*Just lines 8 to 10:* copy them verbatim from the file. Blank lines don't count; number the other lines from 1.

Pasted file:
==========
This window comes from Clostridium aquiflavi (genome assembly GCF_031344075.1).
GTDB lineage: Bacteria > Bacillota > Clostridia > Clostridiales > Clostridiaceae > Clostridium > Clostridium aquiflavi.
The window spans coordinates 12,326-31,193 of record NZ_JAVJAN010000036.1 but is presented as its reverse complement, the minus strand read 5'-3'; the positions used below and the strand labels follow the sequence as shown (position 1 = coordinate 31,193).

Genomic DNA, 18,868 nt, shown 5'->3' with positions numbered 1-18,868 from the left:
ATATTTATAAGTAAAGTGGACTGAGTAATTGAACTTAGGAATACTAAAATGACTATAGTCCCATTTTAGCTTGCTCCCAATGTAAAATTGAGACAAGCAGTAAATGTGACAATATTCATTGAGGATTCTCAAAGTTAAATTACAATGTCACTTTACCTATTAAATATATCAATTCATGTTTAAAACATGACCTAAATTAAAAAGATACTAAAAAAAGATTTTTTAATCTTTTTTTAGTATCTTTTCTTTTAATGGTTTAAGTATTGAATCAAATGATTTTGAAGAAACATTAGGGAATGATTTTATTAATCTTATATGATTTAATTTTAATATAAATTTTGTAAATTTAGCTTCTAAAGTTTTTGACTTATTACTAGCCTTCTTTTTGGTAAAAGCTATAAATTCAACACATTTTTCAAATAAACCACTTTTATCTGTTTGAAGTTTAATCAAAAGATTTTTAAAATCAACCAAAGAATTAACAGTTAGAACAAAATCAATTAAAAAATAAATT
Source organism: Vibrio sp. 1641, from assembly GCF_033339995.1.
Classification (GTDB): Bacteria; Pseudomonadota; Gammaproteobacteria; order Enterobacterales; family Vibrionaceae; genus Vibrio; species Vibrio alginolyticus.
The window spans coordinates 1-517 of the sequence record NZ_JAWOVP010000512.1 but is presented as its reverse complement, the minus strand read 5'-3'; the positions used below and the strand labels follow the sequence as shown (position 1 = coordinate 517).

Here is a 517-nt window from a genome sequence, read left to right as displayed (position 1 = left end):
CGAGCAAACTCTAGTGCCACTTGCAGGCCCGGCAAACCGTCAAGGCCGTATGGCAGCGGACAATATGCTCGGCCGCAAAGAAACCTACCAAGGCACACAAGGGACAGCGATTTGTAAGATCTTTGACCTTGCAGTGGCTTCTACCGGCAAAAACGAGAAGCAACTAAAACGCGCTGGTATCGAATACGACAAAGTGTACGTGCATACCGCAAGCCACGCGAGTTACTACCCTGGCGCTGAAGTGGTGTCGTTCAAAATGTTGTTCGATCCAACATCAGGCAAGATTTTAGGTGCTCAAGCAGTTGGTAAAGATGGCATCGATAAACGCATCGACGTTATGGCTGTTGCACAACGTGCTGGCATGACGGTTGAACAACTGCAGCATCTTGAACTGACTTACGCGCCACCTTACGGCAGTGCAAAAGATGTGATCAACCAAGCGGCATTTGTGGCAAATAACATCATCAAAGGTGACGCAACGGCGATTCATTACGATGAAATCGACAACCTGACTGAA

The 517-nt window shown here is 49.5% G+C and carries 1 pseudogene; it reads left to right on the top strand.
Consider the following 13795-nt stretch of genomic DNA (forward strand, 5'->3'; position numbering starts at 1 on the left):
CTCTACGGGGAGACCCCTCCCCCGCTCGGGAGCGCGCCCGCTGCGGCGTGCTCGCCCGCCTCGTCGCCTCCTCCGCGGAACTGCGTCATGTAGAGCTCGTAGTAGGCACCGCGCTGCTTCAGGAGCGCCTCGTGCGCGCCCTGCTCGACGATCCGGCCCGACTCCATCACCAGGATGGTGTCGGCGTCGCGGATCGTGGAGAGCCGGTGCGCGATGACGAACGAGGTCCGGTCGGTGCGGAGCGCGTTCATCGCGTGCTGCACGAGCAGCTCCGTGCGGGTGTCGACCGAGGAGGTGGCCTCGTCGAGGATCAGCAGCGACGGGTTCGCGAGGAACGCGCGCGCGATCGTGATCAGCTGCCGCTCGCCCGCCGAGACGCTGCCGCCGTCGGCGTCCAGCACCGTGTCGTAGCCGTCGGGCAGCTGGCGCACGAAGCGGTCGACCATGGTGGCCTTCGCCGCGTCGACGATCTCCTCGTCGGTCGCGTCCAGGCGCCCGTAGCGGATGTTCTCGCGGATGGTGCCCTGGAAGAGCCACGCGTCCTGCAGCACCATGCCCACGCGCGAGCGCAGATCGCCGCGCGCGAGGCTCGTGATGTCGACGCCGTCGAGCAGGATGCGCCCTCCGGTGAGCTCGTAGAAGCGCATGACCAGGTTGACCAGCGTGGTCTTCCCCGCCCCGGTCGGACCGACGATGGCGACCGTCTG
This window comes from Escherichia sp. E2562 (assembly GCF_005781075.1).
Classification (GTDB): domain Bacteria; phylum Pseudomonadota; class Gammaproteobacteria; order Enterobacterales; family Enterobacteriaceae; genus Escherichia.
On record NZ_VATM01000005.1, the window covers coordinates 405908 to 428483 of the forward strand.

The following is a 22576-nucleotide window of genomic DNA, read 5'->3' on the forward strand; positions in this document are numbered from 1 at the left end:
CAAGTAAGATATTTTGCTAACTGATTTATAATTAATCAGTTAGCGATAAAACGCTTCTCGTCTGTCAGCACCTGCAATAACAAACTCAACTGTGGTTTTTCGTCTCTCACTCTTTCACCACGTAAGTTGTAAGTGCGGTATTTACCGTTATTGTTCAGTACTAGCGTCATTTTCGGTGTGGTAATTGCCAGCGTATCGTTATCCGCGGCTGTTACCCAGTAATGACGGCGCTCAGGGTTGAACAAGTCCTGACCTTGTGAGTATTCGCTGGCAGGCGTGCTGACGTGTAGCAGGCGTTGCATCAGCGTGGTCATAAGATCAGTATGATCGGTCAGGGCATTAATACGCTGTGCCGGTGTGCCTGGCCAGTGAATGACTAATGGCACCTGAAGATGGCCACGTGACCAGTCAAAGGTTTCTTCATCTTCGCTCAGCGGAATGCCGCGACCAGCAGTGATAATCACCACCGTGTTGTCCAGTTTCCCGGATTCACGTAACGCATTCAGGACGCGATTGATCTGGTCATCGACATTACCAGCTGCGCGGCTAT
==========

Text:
The window spans coordinates 1-517 of the sequence record NZ_JAWOVP010000512.1 but is presented as its reverse complement, the minus strand read 5'-3'; the positions used below and the strand labels follow the sequence as shown (position 1 = coordinate 517).

Here is a 517-nt window from a genome sequence, read left to right as displayed (position 1 = left end):
CGAGCAAACTCTAGTGCCACTTGCAGGCCCGGCAAACCGTCAAGGCCGTATGGCAGCGGACAATATGCTCGGCCGCAAAGAAACCTACCAAGGCACACAAGGGACAGCGATTTGTAAGATCTTTGACCTTGCAGTGGCTTCTACCGGCAAAAACGAGAAGCAACTAAAACGCGCTGGTATCGAATACGACAAAGTGTACGTGCATACCGCAAGCCACGCGAGTTACTACCCTGGCGCTGAAGTGGTGTCGTTCAAAATGTTGTTCGATCCAACATCAGGCAAGATTTTAGGTGCTCAAGCAGTTGGTAAAGATGGCATCGATAAACGCATCGACGTTATGGCTGTTGCACAACGTGCTGGCATGACGGTTGAACAACTGCAGCATCTTGAACTGACTTACGCGCCACCTTACGGCAGTGCAAAAGATGTGATCAACCAAGCGGCATTTGTGGCAAATAACATCATCAAAGGTGACGCAACGGCGATTCATTACGATGAAATCGACAACCTGACTGAA